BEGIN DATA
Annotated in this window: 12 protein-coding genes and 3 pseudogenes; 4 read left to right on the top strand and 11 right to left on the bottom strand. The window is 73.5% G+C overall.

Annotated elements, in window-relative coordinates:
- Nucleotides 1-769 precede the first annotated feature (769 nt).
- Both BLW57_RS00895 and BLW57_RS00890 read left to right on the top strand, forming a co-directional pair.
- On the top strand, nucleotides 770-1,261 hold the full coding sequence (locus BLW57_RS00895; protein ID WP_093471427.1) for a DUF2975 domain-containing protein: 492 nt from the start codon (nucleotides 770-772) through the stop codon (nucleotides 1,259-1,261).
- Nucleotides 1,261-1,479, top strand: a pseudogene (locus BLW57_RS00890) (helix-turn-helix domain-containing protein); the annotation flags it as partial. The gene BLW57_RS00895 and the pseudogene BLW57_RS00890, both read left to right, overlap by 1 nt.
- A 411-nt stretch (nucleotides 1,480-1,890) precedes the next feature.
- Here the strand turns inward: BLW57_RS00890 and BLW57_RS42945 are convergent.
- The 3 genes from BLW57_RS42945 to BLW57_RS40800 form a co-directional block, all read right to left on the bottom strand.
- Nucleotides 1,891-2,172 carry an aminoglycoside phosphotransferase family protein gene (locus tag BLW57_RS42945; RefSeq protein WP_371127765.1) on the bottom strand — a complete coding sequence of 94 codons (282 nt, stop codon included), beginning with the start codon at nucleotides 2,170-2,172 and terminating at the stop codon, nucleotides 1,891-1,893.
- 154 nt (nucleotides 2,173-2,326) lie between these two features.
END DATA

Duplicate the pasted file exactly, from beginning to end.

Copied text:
Annotated in this window: 12 protein-coding genes and 3 pseudogenes; 4 read left to right on the top strand and 11 right to left on the bottom strand. The window is 73.5% G+C overall.

Annotated elements, in window-relative coordinates:
- Nucleotides 1-769 precede the first annotated feature (769 nt).
- Both BLW57_RS00895 and BLW57_RS00890 read left to right on the top strand, forming a co-directional pair.
- On the top strand, nucleotides 770-1,261 hold the full coding sequence (locus BLW57_RS00895; protein ID WP_093471427.1) for a DUF2975 domain-containing protein: 492 nt from the start codon (nucleotides 770-772) through the stop codon (nucleotides 1,259-1,261).
- Nucleotides 1,261-1,479, top strand: a pseudogene (locus BLW57_RS00890) (helix-turn-helix domain-containing protein); the annotation flags it as partial. The gene BLW57_RS00895 and the pseudogene BLW57_RS00890, both read left to right, overlap by 1 nt.
- A 411-nt stretch (nucleotides 1,480-1,890) precedes the next feature.
- Here the strand turns inward: BLW57_RS00890 and BLW57_RS42945 are convergent.
- The 3 genes from BLW57_RS42945 to BLW57_RS40800 form a co-directional block, all read right to left on the bottom strand.
- Nucleotides 1,891-2,172 carry an aminoglycoside phosphotransferase family protein gene (locus tag BLW57_RS42945; RefSeq protein WP_371127765.1) on the bottom strand — a complete coding sequence of 94 codons (282 nt, stop codon included), beginning with the start codon at nucleotides 2,170-2,172 and terminating at the stop codon, nucleotides 1,891-1,893.
- 154 nt (nucleotides 2,173-2,326) lie between these two features.